You may remember a few years ago the Obama admnistration advised Kenyans about voting Uhuru Kenyata.Kenyans did the opposite.

I believe it had nothing to do with aid money why should it be now Sir?
Report to administrator
0 #16 Ocaya pOcure 2017-08-12 21:53
Kenyans did not decide but both IMF and World Bank politics

Clearly, it is not Kenyan decides, but it must be stated that both World Bank and IMF those are the deciding factors but not the very big rhetoric of Kenyan decides, which is itself speculative postures!

The unfortunate truth is that both US Dollars and Pound Sterling politics operations from both Washington and London that had given Uhuru Kenyatta so-called victory!

YES, who on earth had seen the river tributaries flow uphill if not it is just flowing down the streams! I think, this must be the meaning of the latest winning of the Kenyan general election’s interpretations but not the decisions of the Kenyan folks!

Frankly, Uhuru Kenyatta is one of the big fishes those are continuing to eat the small fishes as per the design of both the World Bank and IMF.
Report to administrator
+1 #17 Ocaya pOcure 2017-08-12 21:56
Africans can never move forward as we steered by IMF and World Bank,
I must say, we must pathetically forget the unemployed folks of Kenya those according to both IMF and World Bank matters less and of no concern.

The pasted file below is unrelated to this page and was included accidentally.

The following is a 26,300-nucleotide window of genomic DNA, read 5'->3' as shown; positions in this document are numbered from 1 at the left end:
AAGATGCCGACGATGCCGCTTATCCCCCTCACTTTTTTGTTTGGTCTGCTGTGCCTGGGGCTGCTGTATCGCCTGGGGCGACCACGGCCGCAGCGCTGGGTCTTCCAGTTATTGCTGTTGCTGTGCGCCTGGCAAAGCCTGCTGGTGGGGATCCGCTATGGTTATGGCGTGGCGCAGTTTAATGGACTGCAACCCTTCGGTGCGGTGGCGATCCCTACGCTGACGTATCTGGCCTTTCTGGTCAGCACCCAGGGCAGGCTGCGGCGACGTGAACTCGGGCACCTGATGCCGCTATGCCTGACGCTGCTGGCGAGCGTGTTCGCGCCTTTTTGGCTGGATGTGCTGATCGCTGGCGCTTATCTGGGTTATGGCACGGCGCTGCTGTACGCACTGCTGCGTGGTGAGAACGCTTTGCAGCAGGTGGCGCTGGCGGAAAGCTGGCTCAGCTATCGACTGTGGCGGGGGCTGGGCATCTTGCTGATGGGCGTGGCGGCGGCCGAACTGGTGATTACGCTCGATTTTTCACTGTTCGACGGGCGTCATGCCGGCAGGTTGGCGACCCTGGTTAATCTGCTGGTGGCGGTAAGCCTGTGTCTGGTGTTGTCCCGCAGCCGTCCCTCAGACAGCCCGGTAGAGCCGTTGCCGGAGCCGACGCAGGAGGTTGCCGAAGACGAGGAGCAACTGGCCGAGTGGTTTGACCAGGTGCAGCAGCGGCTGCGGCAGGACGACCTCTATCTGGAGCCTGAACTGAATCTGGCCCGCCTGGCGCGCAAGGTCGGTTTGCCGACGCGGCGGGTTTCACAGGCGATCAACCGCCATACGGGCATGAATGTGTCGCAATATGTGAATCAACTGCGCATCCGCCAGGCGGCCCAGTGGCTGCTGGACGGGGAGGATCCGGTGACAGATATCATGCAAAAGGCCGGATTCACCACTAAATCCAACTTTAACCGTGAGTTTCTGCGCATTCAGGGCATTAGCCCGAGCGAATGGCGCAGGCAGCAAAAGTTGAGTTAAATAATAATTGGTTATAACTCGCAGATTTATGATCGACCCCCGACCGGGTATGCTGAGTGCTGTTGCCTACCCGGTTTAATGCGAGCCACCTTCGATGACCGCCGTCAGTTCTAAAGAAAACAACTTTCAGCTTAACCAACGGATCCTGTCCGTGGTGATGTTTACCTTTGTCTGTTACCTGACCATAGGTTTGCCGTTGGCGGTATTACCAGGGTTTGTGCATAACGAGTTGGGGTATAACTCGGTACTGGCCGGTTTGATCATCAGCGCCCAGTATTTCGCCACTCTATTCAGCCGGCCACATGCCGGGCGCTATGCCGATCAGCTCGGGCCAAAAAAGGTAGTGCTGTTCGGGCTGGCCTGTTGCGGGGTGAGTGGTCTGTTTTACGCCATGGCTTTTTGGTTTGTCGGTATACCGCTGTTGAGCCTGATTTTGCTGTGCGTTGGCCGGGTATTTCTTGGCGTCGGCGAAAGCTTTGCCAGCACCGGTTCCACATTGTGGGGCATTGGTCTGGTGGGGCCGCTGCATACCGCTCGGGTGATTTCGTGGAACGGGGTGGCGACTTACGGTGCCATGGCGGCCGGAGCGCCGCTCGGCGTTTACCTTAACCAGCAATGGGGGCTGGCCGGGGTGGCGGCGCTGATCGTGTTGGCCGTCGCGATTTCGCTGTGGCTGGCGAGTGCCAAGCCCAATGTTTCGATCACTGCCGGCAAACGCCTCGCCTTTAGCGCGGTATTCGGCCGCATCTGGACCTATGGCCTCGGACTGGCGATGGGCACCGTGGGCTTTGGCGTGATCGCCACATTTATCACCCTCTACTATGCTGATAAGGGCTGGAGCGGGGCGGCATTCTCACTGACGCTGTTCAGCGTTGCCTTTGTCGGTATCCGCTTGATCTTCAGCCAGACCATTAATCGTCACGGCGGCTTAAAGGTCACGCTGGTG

Well, Odinga might have articulated the concerns of the disparate Kenyans during the political campaigns but the big money politics had done the game.
Report to administrator
0 #18 Lakwena 2017-08-14 08:20
Quoting Didaz:
Auntie Lakwena, I like your view. If you throw your pearls at a pig guess you can imagine what might happen.

I think that anything we do without fully understanding it, accepting it or believing in it whether its indigenous or foreign it become a big joke.

The irony is that humans do or say what they real believe even if its accidental or intended. If the advantage such actions is for the benefit of our people
then that is brilliant.

The truth always comes out you see.


In other words Nephew Didaz, although he is sponging a disproportionate amount Ugandans taxpayers money; it is Mr. M7's type of "belief" that he only fights for himself, and that he is not anybody's servant or employee, which put the Africans and their social and political economy on the wrong side of history.

But Didaz, where is uncle Websixties and your cousin Nakasero?
Report to administrator
0 #19 Didaz 2017-08-14 13:24
Auntie Lakwena In alot of ways your suggestions are true!

Sadly Web may be dead but I would want him to live to see how Uganda is doing its self in.

I also think he may have been put off the Observer online service when it broke down for God knows how long. He seems so high class you see!

As for the lovely Nakabasket he may resurface around Presidential election times.

I presume he os intentionally AWOL to recharge his batteries ready to fire Kagame style!
Report to administrator

Comments are now closed for this entry